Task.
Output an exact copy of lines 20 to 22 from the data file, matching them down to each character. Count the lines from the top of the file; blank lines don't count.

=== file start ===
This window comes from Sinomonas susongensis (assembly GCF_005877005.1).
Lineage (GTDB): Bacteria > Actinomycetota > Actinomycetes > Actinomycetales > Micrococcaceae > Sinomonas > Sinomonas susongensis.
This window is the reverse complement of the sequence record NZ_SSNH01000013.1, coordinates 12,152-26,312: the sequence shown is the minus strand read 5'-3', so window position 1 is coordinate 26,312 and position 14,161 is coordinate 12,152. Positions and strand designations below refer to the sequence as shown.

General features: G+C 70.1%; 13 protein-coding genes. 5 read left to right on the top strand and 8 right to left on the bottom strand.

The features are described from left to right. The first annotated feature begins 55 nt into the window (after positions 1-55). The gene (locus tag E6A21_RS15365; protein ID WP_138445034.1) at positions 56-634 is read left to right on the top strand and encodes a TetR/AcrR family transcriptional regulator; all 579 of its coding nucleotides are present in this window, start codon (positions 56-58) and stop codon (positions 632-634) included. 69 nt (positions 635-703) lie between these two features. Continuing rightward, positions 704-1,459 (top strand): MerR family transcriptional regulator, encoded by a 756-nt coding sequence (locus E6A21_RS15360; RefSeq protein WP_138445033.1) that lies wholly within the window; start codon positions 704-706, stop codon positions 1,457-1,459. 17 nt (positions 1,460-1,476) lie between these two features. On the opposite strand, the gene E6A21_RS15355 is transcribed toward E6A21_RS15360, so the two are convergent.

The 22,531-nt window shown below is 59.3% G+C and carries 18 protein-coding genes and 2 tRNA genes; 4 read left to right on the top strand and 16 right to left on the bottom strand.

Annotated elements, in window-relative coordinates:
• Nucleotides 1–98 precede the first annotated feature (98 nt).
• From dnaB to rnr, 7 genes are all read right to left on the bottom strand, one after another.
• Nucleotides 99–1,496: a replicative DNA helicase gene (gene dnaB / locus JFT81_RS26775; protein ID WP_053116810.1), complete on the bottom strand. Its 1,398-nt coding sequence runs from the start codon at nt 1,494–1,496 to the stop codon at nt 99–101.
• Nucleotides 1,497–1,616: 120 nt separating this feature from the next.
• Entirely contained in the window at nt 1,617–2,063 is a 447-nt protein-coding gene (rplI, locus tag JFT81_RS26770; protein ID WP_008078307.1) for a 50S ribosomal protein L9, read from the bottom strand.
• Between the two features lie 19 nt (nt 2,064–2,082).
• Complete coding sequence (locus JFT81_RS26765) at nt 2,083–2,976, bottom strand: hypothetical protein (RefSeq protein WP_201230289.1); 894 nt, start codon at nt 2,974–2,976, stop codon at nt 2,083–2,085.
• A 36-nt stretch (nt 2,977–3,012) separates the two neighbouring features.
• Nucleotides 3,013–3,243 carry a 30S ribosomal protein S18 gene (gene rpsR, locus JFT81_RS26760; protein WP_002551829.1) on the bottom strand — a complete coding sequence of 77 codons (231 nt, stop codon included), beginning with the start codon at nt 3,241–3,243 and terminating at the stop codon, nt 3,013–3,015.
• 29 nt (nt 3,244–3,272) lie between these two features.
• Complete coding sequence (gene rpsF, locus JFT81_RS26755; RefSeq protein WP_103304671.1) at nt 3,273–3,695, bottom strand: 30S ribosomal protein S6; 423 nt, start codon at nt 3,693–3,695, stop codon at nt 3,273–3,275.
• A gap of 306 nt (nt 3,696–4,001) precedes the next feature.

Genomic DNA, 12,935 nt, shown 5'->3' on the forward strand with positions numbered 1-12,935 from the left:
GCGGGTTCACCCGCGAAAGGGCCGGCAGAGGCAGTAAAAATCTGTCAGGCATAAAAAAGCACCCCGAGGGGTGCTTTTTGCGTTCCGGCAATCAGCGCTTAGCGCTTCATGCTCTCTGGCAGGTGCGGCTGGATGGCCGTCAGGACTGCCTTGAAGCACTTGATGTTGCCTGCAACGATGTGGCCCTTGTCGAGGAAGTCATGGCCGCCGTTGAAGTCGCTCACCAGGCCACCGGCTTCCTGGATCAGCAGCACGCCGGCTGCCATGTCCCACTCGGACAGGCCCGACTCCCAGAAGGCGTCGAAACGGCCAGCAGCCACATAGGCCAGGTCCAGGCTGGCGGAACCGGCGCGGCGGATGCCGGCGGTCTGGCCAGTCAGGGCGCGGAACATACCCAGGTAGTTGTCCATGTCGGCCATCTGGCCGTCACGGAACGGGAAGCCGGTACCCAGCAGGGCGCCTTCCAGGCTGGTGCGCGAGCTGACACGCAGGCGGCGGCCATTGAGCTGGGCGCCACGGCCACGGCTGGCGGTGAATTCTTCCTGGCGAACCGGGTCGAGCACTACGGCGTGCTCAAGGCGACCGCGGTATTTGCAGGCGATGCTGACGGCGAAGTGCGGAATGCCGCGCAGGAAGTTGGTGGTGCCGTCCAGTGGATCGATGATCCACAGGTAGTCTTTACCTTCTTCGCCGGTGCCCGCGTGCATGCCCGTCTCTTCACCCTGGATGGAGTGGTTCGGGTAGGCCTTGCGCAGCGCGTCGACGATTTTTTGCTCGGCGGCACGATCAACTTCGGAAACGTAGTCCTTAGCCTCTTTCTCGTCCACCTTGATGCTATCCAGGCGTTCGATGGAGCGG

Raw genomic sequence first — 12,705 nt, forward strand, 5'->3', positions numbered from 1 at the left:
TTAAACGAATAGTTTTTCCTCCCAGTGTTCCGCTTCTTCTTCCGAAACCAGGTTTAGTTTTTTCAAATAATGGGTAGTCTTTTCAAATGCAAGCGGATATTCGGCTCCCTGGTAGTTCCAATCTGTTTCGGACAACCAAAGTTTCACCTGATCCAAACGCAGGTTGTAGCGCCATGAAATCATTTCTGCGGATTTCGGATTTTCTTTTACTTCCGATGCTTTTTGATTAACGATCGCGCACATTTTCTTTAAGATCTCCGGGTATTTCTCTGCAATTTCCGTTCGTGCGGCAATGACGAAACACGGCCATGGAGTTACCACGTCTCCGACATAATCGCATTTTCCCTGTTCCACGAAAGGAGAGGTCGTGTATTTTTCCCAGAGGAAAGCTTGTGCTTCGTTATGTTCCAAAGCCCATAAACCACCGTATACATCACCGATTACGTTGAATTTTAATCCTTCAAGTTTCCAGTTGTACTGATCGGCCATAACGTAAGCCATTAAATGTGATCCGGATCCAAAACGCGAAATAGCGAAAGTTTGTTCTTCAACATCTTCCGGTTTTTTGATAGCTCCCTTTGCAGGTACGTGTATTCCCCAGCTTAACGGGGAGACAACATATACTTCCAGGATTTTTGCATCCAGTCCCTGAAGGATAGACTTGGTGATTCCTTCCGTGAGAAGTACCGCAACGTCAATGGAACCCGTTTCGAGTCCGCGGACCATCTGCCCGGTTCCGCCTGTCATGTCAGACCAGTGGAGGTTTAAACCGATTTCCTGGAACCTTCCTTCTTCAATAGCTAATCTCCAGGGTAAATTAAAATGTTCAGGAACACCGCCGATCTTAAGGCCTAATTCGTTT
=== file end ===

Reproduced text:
Genomic DNA, 12,935 nt, shown 5'->3' on the forward strand with positions numbered 1-12,935 from the left:
GCGGGTTCACCCGCGAAAGGGCCGGCAGAGGCAGTAAAAATCTGTCAGGCATAAAAAAGCACCCCGAGGGGTGCTTTTTGCGTTCCGGCAATCAGCGCTTAGCGCTTCATGCTCTCTGGCAGGTGCGGCTGGATGGCCGTCAGGACTGCCTTGAAGCACTTGATGTTGCCTGCAACGATGTGGCCCTTGTCGAGGAAGTCATGGCCGCCGTTGAAGTCGCTCACCAGGCCACCGGCTTCCTGGATCAGCAGCACGCCGGCTGCCATGTCCCACTCGGACAGGCCCGACTCCCAGAAGGCGTCGAAACGGCCAGCAGCCACATAGGCCAGGTCCAGGCTGGCGGAACCGGCGCGGCGGATGCCGGCGGTCTGGCCAGTCAGGGCGCGGAACATACCCAGGTAGTTGTCCATGTCGGCCATCTGGCCGTCACGGAACGGGAAGCCGGTACCCAGCAGGGCGCCTTCCAGGCTGGTGCGCGAGCTGACACGCAGGCGGCGGCCATTGAGCTGGGCGCCACGGCCACGGCTGGCGGTGAATTCTTCCTGGCGAACCGGGTCGAGCACTACGGCGTGCTCAAGGCGACCGCGGTATTTGCAGGCGATGCTGACGGCGAAGTGCGGAATGCCGCGCAGGAAGTTGGTGGTGCCGTCCAGTGGATCGATGATCCACAGGTAGTCTTTACCTTCTTCGCCGGTGCCCGCGTGCATGCCCGTCTCTTCACCCTGGATGGAGTGGTTCGGGTAGGCCTTGCGCAGCGCGTCGACGATTTTTTGCTCGGCGGCACGATCAACTTCGGAAACGTAGTCCTTAGCCTCTTTCTCGTCCACCTTGATGCTATCCAGGCGTTCGATGGAGCGG

Raw genomic sequence first — 12,705 nt, forward strand, 5'->3', positions numbered from 1 at the left: